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Farrell, Anthopoulos, Royle, And "Source": Irresponsible Journalism?

Jen Royle, a contributor for SB Nation Boston, sent out a controversial post on Twitter alleging a rift between John Farrell and Alex Anthopoulos, citing an anonymous source. In Minor Leaguer's opinion, it was irresponsible of her to not follow up with more evidence.

Brad White - Getty Images

On Sunday night, Jen Royle (@Jen_Royle) sent out this tweet that has now become the prime topic of discussion in Toronto:

For those of you who are unfamiliar with her, Ms Royle is an accomplished sports reporter (you can read about her accomplishments here) and is a fellow SB Nation colleague who writes for SB Nation Boston. She has accomplished a thousand times more in sports journalism than I ever will, but I feel that I must use this forum to respond to that tweet and the fallout that has ensued.

With Followers Comes Responsibility

Anyone who has worked with anyone else knows that every now and then there will be disagreements and friction in the relationship. Now perhaps what Ms Royle's "source" heard was some loud discussion between the two men. Perhaps he/she works with the Blue Jays front office every day and really knows what's going on. Perhaps the source is the spouse of someone in the front office. Perhaps the source is the janitor who sweeps outside Anthopoulos' office. Perhaps it is someone completely unrelated who just made up the story for personal gain. We just don't know.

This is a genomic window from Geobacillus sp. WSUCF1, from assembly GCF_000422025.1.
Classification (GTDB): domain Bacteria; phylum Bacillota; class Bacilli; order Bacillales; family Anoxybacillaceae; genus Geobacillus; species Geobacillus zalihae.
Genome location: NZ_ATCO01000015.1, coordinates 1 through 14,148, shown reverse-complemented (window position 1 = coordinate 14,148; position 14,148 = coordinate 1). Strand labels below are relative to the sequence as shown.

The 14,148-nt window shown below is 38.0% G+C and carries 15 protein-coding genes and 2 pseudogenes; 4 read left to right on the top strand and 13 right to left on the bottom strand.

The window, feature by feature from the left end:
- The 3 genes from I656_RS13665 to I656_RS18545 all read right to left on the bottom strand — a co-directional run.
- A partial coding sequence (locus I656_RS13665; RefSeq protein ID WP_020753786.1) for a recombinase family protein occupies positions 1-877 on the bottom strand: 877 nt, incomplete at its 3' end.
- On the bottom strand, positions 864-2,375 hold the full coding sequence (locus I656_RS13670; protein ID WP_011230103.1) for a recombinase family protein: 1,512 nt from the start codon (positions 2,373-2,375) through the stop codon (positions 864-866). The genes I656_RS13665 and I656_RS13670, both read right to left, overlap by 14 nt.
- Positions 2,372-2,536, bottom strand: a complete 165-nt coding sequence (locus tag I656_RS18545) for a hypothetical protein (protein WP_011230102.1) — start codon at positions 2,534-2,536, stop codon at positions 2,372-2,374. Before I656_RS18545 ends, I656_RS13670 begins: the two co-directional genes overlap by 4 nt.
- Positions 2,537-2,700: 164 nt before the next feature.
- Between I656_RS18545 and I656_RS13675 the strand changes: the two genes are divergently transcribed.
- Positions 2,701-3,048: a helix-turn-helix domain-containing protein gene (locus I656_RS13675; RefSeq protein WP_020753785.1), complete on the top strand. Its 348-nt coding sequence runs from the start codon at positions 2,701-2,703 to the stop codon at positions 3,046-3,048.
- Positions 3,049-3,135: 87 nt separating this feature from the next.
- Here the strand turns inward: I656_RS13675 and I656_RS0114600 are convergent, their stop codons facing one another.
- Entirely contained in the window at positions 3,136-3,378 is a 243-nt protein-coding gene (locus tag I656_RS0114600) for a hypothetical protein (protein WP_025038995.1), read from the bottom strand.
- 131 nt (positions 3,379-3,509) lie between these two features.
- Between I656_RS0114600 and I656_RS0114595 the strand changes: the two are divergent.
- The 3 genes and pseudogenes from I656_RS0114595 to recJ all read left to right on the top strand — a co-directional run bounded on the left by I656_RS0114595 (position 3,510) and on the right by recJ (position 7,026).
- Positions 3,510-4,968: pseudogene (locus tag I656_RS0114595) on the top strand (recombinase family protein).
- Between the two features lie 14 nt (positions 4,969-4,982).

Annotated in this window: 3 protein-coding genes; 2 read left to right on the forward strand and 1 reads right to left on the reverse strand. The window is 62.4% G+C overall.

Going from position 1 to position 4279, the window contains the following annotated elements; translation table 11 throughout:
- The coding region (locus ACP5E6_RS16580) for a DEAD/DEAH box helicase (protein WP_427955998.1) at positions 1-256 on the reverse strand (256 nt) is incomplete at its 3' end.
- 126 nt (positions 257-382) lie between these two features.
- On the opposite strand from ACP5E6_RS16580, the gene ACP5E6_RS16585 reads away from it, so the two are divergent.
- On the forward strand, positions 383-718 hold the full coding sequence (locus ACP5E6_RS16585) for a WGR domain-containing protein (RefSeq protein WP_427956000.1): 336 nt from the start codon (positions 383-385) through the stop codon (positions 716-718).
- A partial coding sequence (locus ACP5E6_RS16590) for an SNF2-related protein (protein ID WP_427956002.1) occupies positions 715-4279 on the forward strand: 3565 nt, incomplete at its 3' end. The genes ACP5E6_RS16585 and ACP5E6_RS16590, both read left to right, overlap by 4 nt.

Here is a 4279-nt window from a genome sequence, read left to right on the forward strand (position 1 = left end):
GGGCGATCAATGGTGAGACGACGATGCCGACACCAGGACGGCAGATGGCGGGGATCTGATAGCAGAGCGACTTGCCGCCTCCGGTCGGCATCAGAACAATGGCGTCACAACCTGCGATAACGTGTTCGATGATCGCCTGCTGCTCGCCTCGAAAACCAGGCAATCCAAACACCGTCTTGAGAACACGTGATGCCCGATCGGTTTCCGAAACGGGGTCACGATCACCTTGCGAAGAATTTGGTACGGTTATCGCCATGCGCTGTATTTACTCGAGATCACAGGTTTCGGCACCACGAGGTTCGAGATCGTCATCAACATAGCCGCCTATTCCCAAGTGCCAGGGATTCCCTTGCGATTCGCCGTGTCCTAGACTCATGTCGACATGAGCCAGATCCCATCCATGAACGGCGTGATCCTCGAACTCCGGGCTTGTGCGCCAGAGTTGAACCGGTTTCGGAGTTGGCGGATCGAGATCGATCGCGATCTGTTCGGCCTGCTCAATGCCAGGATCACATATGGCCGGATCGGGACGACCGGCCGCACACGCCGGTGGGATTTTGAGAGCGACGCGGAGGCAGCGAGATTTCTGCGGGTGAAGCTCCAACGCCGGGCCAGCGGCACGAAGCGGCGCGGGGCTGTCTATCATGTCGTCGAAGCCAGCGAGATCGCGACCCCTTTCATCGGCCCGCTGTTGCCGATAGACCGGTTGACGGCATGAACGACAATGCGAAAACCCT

Now, I understand the crucial need for journalists to protect their sources by keeping them anonymous. But what I feel Ms Royle should have done was to follow up her tweet with a full story immediately, explaining about what exactly she heard from her source. Did the source voluntarily go to her with this information? Was this part of a longer interview? How was this topic brought up? Was there any context that is missing from her 132-character message?

Sending out a tweet with such allegations without a subsequent follow up was irresponsible on Ms Royle's part. It is unfair to John Farrell, Alex Anthopoulos, the Blue Jays, the Red Sox, and their fans to be put through such speculations. Frankly, it is unfair to every other writer on SB Nation. Ms Royle must remember that she is tweeting to her 6,200 followers as a professional sportswriter, representing a company with over 300 blogs, and that some people treat her as a credible authority on sports.